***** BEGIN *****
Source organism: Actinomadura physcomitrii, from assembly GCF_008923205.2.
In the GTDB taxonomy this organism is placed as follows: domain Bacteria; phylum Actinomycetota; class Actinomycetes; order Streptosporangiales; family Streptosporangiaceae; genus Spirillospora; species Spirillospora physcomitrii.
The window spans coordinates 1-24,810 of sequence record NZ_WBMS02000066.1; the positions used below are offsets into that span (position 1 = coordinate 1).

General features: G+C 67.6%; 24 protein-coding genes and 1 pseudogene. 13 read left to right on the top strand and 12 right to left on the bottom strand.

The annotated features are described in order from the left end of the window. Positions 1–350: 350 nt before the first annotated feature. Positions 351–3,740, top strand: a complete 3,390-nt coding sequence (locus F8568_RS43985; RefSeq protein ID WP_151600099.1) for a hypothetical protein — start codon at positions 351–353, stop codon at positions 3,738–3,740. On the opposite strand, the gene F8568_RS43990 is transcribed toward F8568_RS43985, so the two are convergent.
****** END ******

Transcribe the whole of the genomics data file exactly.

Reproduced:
Source organism: Actinomadura physcomitrii, from assembly GCF_008923205.2.
In the GTDB taxonomy this organism is placed as follows: domain Bacteria; phylum Actinomycetota; class Actinomycetes; order Streptosporangiales; family Streptosporangiaceae; genus Spirillospora; species Spirillospora physcomitrii.
The window spans coordinates 1-24,810 of sequence record NZ_WBMS02000066.1; the positions used below are offsets into that span (position 1 = coordinate 1).

General features: G+C 67.6%; 24 protein-coding genes and 1 pseudogene. 13 read left to right on the top strand and 12 right to left on the bottom strand.

The annotated features are described in order from the left end of the window. Positions 1–350: 350 nt before the first annotated feature. Positions 351–3,740, top strand: a complete 3,390-nt coding sequence (locus F8568_RS43985; RefSeq protein ID WP_151600099.1) for a hypothetical protein — start codon at positions 351–353, stop codon at positions 3,738–3,740. On the opposite strand, the gene F8568_RS43990 is transcribed toward F8568_RS43985, so the two are convergent.